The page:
As a child of 1980s West Germany my prevailing personal memories of growing up are of positive change: the rejection of fascism and the advancement of democracy and equality.
Yet I see today that those advances are nowhere near as deeply rooted in Western societies as I had come to assume.
From Brexit to Trump to current developments in Poland, hard-won progress is being undone at an alarming speed. Historians have an important role to play in challenging that.
My academic upbringing was at the University of Bielefeld. Established in the late 1960s as a reform university, it was founded on the principles of progressive learning and interdisciplinarity – the latter to the point that the university’s building itself was designed to facilitate it, a central hall physically connecting all faculties.
I chose Bielefeld partly for that interdisciplinary foundation. The Bielefeld School of thought had developed "Gesellschaftsgeschichte", a new kind of interdisciplinary social history that examines society through processes and structures.
Those academic roots are important, however, not only for how they shaped my thinking as a historian, but also how I view the role of historians. Leading scholars from Bielefeld in the late 1980s showed how historians can engage in, and lead, debates about critical political and social questions of the time – in this case, the question of how Germany can interpret and ought to deal with its Nazi past.
This was a question that entered wider public discourse in 1986 with the publication of Ernst Nolte’s feuilleton Die Vergangenheit, die nicht vergehenwill ("The past that will not go away") in Frankfurter Allgemeine Zeitung.
Nolte wanted to draw a line under Germany’s past, criticising what he considered excessive interest in the history of the Nazi regime. He argued that most Nazi crimes, such as deportations, had been seen elsewhere before, for instance during the Russian Revolution, and that, therefore, the Nazi regime ought to be viewed in that context rather than as unique.
His piece drew widespread criticism nationally and internationally. In Germany, it triggered the so-called Historikerstreit (historians’ argument), with prominent Bielefeld historians taking a strong position against Nolte.
This debate was much more than an argument between historians. It also brought to the fore how Germany confronts its past, something the UK has not done in the same way, as well as two much more fundamental questions that we often discussed when I was a student. First, what can – what should – historians do when they see a defining political/social moment in the present where their intervention might make a difference? And second, what can – what should – they do, when that intervention might blur the lines between their knowledge and their view, might make them political?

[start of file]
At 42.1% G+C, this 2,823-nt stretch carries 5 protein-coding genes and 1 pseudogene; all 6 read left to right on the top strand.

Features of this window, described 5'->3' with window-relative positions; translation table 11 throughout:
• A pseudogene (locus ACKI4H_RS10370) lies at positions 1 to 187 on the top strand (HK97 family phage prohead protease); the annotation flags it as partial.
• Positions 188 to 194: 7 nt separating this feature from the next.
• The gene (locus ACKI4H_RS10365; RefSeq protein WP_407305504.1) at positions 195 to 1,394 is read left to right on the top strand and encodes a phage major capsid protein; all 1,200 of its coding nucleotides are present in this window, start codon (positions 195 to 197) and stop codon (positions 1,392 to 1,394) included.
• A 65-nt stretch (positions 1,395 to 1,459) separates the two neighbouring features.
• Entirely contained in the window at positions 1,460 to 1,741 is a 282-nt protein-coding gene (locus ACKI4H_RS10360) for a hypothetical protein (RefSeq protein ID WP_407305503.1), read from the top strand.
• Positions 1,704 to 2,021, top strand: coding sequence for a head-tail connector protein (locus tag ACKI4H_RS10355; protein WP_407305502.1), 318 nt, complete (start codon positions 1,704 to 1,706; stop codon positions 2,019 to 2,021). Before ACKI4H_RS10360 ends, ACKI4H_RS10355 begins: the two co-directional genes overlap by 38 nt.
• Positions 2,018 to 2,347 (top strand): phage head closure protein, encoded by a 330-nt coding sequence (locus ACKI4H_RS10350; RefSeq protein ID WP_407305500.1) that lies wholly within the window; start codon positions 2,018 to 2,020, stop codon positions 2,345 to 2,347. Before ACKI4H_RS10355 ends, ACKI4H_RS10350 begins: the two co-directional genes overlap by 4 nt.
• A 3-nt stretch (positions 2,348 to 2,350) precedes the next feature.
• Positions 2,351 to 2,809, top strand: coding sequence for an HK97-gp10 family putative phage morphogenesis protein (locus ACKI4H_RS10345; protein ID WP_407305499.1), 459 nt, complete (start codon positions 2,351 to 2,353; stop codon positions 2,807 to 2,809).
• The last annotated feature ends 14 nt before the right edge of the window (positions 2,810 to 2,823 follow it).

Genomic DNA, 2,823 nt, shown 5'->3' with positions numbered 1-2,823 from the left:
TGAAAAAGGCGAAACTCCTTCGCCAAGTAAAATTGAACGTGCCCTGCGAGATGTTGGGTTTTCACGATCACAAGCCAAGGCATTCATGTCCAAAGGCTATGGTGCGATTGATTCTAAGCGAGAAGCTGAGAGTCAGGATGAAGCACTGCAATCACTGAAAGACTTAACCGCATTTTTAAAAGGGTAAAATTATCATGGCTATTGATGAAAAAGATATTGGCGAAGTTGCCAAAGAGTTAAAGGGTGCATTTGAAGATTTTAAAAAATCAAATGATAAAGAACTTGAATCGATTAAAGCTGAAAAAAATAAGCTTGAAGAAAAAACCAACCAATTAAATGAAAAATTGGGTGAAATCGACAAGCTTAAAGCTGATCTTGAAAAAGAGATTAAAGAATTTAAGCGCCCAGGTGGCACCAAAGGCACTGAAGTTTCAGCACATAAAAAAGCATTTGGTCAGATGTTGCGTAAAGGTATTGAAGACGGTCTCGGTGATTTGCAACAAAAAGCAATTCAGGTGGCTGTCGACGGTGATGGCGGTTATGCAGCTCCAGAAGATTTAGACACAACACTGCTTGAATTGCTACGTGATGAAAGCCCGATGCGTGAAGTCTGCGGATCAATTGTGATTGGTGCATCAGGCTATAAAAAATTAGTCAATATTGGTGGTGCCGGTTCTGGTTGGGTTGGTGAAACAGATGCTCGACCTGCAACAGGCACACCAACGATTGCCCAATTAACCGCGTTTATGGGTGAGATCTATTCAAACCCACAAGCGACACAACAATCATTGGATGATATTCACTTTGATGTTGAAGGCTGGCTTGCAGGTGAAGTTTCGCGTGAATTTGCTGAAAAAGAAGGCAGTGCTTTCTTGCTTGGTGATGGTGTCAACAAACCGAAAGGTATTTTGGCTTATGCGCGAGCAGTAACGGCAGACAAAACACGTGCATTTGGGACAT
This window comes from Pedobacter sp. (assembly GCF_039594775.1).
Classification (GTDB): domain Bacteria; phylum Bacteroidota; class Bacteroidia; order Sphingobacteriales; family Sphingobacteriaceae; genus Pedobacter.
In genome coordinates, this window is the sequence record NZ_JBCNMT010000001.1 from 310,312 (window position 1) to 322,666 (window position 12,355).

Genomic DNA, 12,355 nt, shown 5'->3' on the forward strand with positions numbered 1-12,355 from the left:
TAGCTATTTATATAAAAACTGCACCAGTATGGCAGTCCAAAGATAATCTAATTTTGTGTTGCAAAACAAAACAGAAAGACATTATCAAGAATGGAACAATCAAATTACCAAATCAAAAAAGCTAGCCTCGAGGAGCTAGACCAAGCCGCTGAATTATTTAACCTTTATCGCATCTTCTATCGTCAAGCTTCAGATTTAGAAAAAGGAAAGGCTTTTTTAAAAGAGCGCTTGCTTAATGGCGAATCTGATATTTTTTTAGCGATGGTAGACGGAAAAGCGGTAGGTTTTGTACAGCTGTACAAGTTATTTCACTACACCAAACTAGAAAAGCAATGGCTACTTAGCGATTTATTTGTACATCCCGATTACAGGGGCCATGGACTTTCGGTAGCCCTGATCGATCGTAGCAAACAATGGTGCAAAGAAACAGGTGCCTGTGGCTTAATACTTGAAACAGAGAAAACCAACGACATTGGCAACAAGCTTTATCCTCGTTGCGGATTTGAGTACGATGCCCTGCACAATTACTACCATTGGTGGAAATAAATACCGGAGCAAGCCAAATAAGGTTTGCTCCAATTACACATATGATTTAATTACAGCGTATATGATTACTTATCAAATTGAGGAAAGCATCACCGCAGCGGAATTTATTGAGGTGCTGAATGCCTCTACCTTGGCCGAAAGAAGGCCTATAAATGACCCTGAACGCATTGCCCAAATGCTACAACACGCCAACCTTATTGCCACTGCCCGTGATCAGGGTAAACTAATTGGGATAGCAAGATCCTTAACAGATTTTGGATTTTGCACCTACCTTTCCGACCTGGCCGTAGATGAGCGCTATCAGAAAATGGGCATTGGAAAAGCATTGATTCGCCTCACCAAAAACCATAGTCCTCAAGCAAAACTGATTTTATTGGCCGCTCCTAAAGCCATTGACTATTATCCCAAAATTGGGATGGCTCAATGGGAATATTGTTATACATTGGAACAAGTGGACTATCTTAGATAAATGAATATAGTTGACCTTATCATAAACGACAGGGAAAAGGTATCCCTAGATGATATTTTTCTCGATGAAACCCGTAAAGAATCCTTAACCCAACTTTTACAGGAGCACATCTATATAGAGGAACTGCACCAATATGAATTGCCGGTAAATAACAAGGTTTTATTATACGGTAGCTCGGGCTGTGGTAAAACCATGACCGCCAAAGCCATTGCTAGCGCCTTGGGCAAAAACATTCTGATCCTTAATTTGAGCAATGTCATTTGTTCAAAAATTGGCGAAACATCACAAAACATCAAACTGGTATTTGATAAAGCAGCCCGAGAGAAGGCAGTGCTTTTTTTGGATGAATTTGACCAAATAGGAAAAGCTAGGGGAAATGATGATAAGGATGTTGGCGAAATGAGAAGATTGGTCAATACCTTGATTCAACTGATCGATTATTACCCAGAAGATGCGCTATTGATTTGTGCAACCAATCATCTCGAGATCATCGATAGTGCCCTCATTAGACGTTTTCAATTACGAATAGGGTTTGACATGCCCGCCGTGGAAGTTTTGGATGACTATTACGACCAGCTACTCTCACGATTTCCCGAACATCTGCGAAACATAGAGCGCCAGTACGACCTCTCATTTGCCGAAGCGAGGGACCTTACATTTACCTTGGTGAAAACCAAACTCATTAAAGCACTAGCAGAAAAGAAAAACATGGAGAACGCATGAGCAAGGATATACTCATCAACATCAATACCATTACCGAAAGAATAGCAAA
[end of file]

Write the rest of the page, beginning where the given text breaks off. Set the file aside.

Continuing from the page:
After the EU referendum, there can be no doubt – whatever one’s position on Brexit itself – that the UK is at a defining moment: a point at which it needs to define not only what the common interest is, but its very future.
Currently, both are being defined primarily by a comparatively small group of politicians and commentators, who are, demonstrably, driven less by safeguarding the best future for the country than by ideology or their own interests.
Many of them frequently employ history for their ends to establish a particular narrative, be it by using anti-German tropes referencing the Second World War to facilitate an anti-EU argument, or by invoking nostalgia for a glorious imperial past that never existed.
Yet while history is frequently used, historians themselves – academics and experts more broadly – are derided and dismissed. Judges, MPs, the civil service and essentially anyone who questions anything about Brexit are attacked as traitors.
This is a climate in which historians can provide much needed context and interpretation. They can challenge myths and short-term thinking. They can help make sense of the present.
Expressing knowledge as well as a view, especially when that view is political view, can come at a price. I know that from my own experience of abuse.
However, when public debate is constantly sacrificed for soundbites and click-baits, is threatened and undermined by 'fake news', we need historians to draw parallels to help make sense of the present.
Historians must not only take a step forward but also take a stand. There is a time for all of us historians to dare and it is now.
Tanja Bueltmann is a professor of history at Northumbria University